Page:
Back in my youth, the big games were Asteroids, Space Invaders, and very simple games like table tennis. I recall that we used Atari systems, which almost seemed to have a monopoly back then. We played them occasionally, and some of my buddies liked them more than I did, but none of us played as frequently as today's youth seem to play. By the time Pac Man became popular, I pretty much was ignoring the video game industry as a waste of time.

I have younger cousins, and nephews and nieces that play these games, and some of their parents are concerned, but not enough to take the games away. It seems many of the kids' fathers are hooked on some of these games. I know co-workers who love these games.

Personally, the few times as an adult that I have tried to play a game with a nephew or a brother-in-law or co-worker, I feel just like I did when I was twelve: bored and wanting to flee the room.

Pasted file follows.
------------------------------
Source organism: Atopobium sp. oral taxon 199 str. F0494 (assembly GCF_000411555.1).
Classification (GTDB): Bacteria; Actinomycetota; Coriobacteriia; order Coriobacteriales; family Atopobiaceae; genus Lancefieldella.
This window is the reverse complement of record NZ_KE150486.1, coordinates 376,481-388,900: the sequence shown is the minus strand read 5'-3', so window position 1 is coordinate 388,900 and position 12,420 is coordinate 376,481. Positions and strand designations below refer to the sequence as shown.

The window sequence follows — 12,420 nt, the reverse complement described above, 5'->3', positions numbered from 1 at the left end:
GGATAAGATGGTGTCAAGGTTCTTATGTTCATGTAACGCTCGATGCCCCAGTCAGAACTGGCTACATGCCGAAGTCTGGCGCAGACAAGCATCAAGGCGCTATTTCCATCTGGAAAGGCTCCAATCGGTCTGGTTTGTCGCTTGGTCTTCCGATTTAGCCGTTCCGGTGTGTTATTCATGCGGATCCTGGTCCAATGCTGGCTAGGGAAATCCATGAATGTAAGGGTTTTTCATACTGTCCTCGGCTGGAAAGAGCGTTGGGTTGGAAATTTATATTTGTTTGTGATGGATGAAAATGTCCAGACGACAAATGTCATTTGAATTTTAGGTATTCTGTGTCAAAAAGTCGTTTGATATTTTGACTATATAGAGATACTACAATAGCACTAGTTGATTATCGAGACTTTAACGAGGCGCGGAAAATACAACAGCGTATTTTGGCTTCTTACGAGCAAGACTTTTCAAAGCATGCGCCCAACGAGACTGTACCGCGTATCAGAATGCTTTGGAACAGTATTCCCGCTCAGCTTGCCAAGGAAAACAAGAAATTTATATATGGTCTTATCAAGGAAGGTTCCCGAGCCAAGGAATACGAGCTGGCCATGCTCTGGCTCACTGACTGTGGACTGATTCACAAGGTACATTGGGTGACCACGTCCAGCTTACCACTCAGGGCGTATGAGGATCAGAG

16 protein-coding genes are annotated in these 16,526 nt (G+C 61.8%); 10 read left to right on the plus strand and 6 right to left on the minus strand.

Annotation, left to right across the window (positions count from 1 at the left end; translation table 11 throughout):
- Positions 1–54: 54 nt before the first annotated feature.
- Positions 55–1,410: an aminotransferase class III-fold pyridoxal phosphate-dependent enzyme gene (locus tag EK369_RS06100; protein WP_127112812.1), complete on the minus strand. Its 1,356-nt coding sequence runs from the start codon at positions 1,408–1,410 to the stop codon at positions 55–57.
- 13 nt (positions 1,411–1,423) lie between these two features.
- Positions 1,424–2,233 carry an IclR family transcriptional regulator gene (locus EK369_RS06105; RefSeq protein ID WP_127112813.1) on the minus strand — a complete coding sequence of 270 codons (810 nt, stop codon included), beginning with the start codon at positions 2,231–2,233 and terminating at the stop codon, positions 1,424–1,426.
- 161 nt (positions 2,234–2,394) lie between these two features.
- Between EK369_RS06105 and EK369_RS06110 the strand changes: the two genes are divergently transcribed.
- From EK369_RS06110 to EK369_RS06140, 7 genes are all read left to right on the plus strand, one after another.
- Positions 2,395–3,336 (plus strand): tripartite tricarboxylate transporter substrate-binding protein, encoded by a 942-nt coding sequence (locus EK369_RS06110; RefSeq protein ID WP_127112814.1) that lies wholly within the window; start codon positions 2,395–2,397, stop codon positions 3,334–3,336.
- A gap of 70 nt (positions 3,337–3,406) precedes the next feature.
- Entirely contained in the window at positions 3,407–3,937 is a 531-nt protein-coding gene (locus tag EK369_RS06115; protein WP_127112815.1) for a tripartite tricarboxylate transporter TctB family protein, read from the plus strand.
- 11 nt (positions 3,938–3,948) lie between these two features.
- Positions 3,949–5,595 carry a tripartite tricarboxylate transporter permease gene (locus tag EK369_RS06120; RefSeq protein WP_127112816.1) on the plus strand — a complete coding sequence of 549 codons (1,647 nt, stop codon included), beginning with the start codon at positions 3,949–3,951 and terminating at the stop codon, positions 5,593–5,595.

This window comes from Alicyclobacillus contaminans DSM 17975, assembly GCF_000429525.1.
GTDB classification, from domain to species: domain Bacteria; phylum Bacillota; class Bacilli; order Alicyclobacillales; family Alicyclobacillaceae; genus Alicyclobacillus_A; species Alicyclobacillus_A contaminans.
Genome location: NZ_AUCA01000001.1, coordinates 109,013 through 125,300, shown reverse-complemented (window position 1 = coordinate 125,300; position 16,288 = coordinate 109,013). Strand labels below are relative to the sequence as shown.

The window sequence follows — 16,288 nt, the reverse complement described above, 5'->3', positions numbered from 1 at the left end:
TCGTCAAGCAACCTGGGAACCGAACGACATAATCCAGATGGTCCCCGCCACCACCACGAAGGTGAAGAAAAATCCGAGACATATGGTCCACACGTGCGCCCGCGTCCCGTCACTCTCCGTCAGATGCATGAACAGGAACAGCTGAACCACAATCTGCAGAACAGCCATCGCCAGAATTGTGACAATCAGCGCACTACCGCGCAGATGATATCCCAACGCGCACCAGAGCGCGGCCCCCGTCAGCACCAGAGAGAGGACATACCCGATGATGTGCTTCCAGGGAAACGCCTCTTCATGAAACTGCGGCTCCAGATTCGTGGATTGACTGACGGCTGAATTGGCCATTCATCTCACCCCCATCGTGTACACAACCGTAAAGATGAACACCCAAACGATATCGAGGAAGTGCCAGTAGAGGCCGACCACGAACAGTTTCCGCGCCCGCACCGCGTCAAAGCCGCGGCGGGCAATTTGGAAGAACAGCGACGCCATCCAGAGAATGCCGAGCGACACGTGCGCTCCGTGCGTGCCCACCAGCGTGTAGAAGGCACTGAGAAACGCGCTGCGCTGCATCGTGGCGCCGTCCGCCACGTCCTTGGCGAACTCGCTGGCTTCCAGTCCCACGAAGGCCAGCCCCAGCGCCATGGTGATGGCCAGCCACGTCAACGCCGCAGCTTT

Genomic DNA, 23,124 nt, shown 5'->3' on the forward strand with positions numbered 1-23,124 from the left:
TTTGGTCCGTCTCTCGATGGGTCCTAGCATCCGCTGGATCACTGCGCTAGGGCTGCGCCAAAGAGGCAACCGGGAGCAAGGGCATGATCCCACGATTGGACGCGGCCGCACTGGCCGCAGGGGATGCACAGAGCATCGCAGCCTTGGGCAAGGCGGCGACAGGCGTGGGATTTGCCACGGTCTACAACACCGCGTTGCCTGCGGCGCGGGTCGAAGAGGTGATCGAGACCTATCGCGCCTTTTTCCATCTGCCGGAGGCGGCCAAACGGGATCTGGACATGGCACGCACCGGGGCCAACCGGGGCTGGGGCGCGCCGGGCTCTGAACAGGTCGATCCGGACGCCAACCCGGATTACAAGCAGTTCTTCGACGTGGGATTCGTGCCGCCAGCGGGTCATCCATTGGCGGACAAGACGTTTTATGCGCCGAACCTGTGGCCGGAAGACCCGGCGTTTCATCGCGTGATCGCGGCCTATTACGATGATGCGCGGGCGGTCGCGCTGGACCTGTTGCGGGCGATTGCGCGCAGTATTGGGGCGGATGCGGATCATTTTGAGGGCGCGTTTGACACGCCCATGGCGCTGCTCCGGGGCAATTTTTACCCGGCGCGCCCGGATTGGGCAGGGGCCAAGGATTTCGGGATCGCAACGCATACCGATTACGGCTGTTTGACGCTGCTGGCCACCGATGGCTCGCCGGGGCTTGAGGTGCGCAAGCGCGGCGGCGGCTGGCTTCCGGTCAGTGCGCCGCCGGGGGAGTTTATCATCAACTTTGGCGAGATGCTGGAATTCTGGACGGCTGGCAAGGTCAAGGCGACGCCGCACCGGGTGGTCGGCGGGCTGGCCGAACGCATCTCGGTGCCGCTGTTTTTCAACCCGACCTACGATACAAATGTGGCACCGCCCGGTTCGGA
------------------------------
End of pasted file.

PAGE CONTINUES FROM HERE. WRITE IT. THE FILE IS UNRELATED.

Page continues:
I don't even own a video game player, and my advice to parents would be not to own one. But it's easy for me to say that when I can't stand playing these types of games primarily because I find them so utterly boring.

A man who recently married into the family and is not the biological father of a ten year old cousin claims he wants to take the boy's video games away because he honestly believes that these games were created by the U.S. military to train young people for war.

I tend to agree with him when I've looked at the games this ten year old is playing.

The biological mother doesn't want to put her foot down on the issue, because it keeps the son quiet and occupied and he likes the games so much. Video games seem to be used as a sort of baby-sitter when the kid gets bored with cartoons (which present a whole another set of issues).

My wife wants to throw the TV out into the trash before our daughter becomes old enough to notice it missing. She also doesn't want any video games whatsoever.